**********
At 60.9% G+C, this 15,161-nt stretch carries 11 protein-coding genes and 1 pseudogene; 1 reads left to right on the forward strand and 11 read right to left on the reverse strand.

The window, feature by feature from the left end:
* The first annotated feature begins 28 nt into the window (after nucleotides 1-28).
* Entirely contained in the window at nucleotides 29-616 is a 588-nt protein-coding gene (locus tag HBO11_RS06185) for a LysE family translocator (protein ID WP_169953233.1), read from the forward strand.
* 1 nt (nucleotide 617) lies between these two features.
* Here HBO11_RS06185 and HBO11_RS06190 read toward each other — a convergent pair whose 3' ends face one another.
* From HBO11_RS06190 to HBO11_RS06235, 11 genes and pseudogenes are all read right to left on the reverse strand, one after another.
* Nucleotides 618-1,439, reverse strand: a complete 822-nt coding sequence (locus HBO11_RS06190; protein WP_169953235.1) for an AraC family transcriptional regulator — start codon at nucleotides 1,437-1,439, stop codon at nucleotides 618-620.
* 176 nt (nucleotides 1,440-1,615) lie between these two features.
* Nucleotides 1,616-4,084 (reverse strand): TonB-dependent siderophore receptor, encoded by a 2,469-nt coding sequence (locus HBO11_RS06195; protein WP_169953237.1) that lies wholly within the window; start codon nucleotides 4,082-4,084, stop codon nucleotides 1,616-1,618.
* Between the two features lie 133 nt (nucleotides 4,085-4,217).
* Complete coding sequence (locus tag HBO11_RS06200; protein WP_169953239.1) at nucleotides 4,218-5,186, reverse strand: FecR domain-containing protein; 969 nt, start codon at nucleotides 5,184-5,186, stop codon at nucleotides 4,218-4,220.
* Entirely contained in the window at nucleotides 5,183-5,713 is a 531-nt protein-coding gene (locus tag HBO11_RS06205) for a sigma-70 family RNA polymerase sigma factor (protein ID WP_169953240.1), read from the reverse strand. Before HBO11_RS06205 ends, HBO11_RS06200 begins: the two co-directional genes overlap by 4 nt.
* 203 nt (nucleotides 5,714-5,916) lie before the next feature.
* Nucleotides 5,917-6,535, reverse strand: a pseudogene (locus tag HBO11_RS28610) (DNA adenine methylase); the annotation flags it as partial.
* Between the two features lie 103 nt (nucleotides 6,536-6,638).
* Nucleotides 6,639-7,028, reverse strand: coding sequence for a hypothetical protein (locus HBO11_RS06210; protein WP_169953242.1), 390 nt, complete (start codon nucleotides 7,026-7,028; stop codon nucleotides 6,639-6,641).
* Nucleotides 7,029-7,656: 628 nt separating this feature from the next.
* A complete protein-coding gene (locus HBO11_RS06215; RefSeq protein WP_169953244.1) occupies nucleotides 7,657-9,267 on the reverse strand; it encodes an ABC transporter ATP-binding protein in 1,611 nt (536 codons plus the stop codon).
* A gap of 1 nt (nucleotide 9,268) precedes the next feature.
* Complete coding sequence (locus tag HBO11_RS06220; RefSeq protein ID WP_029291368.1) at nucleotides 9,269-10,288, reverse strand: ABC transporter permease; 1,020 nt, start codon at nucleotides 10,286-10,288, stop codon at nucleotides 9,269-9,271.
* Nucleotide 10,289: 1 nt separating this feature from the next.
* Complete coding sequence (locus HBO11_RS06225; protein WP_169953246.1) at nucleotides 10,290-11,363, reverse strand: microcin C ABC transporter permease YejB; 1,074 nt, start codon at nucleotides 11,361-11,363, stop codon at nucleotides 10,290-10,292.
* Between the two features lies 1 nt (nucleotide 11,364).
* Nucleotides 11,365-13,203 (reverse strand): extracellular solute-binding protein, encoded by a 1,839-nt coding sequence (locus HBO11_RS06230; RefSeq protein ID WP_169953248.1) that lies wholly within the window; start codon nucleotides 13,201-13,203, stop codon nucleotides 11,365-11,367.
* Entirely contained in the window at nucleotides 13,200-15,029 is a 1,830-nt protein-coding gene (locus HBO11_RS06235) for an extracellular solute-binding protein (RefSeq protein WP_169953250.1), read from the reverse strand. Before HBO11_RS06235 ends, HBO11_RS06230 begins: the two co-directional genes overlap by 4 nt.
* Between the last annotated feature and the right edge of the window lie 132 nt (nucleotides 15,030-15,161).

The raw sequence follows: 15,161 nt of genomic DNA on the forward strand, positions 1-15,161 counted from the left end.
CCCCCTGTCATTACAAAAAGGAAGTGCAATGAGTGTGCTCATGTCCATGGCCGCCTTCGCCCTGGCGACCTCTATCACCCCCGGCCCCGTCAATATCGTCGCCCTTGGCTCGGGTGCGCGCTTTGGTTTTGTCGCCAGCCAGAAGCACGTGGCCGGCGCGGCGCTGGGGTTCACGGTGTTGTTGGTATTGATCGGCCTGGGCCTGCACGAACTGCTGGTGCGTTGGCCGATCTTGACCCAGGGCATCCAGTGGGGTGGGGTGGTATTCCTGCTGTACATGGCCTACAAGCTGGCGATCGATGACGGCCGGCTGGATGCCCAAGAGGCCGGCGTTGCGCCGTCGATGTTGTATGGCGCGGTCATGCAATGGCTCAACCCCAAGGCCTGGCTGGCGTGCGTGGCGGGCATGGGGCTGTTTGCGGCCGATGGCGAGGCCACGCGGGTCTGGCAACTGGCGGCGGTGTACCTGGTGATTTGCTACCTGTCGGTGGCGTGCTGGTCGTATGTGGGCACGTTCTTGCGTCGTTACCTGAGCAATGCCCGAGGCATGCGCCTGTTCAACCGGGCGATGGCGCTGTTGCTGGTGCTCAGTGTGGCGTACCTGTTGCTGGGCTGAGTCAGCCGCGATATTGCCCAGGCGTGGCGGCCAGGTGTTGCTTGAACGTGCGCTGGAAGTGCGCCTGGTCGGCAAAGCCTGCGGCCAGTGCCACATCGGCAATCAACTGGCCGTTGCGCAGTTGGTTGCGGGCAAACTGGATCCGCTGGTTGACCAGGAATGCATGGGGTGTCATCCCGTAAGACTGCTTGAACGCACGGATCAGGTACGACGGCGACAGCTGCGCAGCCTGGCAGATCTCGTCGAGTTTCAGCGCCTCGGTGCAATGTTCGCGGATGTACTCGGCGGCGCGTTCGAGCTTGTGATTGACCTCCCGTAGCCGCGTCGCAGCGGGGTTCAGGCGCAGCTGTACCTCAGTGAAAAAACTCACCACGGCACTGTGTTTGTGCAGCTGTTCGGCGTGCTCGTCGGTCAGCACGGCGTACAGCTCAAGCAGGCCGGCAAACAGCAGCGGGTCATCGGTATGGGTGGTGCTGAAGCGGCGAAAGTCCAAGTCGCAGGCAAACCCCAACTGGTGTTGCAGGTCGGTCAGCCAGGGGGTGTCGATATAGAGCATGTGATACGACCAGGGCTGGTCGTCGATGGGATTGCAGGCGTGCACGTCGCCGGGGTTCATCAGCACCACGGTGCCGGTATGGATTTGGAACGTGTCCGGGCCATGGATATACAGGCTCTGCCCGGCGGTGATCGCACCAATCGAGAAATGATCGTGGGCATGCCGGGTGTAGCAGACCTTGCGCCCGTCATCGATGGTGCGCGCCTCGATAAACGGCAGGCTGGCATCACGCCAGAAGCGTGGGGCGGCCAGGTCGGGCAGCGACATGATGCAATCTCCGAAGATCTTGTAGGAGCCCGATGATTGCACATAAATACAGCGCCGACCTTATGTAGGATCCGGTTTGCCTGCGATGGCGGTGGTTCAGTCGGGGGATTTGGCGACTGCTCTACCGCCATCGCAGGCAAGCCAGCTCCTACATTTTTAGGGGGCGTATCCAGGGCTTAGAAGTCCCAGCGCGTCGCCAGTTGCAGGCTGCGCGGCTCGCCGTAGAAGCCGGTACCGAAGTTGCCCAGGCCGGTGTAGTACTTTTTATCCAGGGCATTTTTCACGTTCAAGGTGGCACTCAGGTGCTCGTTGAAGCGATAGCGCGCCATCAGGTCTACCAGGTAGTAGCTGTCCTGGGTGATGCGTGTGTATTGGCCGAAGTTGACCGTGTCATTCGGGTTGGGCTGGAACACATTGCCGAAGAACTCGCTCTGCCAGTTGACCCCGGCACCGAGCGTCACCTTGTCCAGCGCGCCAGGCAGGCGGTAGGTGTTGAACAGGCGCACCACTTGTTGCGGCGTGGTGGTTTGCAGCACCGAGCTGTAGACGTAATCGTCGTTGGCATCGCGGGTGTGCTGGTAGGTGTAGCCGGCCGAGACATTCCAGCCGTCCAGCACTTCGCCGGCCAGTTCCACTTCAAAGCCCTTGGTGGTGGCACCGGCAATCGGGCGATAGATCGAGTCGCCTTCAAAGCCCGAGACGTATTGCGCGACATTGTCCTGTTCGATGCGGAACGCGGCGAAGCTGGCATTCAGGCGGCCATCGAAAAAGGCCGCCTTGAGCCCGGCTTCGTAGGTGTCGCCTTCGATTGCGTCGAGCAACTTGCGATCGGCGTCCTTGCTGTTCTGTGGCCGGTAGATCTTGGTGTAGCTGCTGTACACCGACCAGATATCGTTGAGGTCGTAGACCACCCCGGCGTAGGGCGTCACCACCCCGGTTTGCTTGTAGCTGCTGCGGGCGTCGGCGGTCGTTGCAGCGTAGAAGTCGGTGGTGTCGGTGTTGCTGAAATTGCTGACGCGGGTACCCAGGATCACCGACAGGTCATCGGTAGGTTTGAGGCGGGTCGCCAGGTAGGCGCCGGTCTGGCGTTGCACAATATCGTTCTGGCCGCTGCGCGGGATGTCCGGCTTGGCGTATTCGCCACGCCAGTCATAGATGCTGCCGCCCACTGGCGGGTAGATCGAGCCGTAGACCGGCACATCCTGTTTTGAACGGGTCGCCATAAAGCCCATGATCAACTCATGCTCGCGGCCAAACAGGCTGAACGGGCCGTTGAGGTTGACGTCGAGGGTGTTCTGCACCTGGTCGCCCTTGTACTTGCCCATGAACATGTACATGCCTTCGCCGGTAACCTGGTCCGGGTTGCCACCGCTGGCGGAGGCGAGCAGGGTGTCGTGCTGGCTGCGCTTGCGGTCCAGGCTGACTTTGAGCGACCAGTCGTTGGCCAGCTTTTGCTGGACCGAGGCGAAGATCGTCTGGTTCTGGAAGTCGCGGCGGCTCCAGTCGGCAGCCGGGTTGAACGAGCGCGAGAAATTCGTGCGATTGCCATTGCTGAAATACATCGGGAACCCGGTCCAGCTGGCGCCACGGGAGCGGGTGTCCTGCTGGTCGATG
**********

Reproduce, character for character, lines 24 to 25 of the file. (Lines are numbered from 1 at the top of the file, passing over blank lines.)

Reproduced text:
* Between the two features lies 1 nt (nucleotide 11,364).
* Nucleotides 11,365-13,203 (reverse strand): extracellular solute-binding protein, encoded by a 1,839-nt coding sequence (locus HBO11_RS06230; RefSeq protein ID WP_169953248.1) that lies wholly within the window; start codon nucleotides 13,201-13,203, stop codon nucleotides 11,365-11,367.